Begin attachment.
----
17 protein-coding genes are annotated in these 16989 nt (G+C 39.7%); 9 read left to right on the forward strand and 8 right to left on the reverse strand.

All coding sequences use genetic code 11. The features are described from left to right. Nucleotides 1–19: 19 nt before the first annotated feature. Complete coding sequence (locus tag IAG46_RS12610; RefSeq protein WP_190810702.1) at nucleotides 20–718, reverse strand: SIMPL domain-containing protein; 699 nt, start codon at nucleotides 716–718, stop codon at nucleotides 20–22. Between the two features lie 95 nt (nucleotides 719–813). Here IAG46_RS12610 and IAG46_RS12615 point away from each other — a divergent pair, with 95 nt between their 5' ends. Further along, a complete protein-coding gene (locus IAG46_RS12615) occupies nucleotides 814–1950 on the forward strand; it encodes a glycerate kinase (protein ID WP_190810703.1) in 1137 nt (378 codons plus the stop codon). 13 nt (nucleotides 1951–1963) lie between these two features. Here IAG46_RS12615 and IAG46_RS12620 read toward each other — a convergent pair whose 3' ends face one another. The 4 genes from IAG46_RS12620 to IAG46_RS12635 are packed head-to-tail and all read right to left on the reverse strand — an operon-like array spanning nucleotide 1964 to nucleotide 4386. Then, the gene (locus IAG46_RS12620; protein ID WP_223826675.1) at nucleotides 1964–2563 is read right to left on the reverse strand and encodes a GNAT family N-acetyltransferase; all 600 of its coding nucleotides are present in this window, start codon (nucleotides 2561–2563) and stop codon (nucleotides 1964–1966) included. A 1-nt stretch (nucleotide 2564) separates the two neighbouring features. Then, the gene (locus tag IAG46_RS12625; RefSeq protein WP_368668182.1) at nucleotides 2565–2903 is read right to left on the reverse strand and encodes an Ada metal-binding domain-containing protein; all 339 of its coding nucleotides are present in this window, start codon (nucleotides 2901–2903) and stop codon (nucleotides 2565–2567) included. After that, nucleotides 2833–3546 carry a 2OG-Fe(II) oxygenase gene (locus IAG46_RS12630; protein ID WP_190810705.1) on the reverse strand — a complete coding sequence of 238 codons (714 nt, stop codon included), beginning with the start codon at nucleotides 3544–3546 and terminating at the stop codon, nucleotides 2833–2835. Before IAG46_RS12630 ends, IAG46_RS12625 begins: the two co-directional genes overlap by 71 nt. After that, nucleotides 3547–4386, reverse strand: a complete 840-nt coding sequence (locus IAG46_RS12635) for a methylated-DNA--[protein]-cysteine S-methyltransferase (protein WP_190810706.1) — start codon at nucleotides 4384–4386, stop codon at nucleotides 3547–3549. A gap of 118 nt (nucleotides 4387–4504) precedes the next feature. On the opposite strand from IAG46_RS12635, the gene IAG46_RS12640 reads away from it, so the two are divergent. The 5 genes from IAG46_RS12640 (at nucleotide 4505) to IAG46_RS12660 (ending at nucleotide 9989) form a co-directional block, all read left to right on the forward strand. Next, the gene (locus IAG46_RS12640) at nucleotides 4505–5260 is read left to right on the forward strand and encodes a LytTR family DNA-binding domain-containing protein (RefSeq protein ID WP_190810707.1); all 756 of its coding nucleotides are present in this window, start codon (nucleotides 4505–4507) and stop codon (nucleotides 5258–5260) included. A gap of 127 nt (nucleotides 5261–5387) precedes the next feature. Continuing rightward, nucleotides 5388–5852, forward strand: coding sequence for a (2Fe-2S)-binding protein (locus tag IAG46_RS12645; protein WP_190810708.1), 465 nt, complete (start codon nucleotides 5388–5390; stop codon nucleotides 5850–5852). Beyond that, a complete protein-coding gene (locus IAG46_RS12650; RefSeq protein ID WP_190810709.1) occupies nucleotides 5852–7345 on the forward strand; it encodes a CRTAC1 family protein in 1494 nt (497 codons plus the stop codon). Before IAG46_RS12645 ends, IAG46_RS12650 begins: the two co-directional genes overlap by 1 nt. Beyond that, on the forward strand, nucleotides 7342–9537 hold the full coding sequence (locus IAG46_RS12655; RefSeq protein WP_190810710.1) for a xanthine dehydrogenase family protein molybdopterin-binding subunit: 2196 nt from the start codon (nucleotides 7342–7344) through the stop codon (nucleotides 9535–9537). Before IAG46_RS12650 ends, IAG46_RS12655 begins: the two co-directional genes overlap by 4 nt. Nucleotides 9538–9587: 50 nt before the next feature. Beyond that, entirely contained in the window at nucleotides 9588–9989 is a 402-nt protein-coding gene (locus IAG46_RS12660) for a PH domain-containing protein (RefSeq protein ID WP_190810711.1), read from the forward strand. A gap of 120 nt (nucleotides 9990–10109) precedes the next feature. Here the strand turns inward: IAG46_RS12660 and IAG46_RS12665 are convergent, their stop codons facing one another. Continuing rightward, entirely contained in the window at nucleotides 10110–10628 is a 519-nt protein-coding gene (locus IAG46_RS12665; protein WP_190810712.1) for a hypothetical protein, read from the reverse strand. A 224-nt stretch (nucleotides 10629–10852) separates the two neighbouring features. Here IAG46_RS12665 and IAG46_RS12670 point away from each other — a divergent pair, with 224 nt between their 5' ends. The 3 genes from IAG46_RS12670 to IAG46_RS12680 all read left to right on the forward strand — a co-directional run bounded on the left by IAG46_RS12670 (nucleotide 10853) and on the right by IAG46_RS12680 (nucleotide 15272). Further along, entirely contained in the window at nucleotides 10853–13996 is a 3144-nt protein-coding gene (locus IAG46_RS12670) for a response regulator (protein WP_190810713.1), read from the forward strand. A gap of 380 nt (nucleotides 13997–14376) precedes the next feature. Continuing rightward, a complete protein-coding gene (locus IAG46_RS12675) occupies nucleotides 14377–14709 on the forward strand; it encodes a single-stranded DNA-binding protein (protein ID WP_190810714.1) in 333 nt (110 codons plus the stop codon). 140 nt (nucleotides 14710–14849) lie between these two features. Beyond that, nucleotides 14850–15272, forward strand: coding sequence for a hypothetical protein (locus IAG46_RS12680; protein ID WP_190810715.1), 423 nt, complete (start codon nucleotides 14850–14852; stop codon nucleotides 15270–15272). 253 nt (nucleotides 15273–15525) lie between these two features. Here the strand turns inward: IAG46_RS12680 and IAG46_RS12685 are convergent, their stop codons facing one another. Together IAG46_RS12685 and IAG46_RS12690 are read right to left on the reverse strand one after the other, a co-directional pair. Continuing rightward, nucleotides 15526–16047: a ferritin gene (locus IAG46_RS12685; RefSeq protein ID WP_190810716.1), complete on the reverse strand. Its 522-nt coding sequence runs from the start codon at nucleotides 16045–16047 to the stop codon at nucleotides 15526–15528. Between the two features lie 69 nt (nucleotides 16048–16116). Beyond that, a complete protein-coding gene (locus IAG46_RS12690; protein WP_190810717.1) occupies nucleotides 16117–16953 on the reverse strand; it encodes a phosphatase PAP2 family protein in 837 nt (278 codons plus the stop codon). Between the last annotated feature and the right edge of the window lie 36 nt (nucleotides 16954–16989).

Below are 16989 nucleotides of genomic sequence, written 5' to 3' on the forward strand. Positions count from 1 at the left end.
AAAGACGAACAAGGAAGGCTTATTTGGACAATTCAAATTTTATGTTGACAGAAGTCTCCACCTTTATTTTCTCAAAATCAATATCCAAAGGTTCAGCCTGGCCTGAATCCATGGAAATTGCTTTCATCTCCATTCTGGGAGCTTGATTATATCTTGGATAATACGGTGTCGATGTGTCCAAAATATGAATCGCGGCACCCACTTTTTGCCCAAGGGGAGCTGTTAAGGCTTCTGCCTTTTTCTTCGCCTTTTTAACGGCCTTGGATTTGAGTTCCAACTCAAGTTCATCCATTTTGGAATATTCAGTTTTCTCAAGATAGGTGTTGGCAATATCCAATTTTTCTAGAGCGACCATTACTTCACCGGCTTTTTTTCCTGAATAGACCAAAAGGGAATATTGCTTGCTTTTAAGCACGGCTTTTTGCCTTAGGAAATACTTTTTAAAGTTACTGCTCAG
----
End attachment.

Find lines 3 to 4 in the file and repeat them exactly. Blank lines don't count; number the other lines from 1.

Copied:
Below are 16989 nucleotides of genomic sequence, written 5' to 3' on the forward strand. Positions count from 1 at the left end.
AAAGACGAACAAGGAAGGCTTATTTGGACAATTCAAATTTTATGTTGACAGAAGTCTCCACCTTTATTTTCTCAAAATCAATATCCAAAGGTTCAGCCTGGCCTGAATCCATGGAAATTGCTTTCATCTCCATTCTGGGAGCTTGATTATATCTTGGATAATACGGTGTCGATGTGTCCAAAATATGAATCGCGGCACCCACTTTTTGCCCAAGGGGAGCTGTTAAGGCTTCTGCCTTTTTCTTCGCCTTTTTAACGGCCTTGGATTTGAGTTCCAACTCAAGTTCATCCATTTTGGAATATTCAGTTTTCTCAAGATAGGTGTTGGCAATATCCAATTTTTCTAGAGCGACCATTACTTCACCGGCTTTTTTTCCTGAATAGACCAAAAGGGAATATTGCTTGCTTTTAAGCACGGCTTTTTGCCTTAGGAAATACTTTTTAAAGTTACTGCTCAG